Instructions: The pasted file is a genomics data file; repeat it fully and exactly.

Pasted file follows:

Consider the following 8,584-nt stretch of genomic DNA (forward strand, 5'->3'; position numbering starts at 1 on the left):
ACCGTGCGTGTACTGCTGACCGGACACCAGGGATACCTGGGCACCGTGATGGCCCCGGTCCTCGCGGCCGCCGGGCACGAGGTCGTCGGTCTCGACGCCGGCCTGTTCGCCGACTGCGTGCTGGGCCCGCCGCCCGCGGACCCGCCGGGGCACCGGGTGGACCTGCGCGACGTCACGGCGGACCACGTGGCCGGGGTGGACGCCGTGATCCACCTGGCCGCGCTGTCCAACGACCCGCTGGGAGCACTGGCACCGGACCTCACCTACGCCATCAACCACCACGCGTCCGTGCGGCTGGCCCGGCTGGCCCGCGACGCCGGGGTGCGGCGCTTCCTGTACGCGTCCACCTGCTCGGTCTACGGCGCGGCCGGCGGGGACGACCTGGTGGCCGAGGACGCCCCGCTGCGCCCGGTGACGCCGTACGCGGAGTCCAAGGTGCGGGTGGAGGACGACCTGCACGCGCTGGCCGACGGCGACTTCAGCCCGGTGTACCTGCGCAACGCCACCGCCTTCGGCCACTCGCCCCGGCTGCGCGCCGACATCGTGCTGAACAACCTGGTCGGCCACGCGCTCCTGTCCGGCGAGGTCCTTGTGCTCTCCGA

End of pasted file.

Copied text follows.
Consider the following 8,584-nt stretch of genomic DNA (forward strand, 5'->3'; position numbering starts at 1 on the left):
ACCGTGCGTGTACTGCTGACCGGACACCAGGGATACCTGGGCACCGTGATGGCCCCGGTCCTCGCGGCCGCCGGGCACGAGGTCGTCGGTCTCGACGCCGGCCTGTTCGCCGACTGCGTGCTGGGCCCGCCGCCCGCGGACCCGCCGGGGCACCGGGTGGACCTGCGCGACGTCACGGCGGACCACGTGGCCGGGGTGGACGCCGTGATCCACCTGGCCGCGCTGTCCAACGACCCGCTGGGAGCACTGGCACCGGACCTCACCTACGCCATCAACCACCACGCGTCCGTGCGGCTGGCCCGGCTGGCCCGCGACGCCGGGGTGCGGCGCTTCCTGTACGCGTCCACCTGCTCGGTCTACGGCGCGGCCGGCGGGGACGACCTGGTGGCCGAGGACGCCCCGCTGCGCCCGGTGACGCCGTACGCGGAGTCCAAGGTGCGGGTGGAGGACGACCTGCACGCGCTGGCCGACGGCGACTTCAGCCCGGTGTACCTGCGCAACGCCACCGCCTTCGGCCACTCGCCCCGGCTGCGCGCCGACATCGTGCTGAACAACCTGGTCGGCCACGCGCTCCTGTCCGGCGAGGTCCTTGTGCTCTCCGA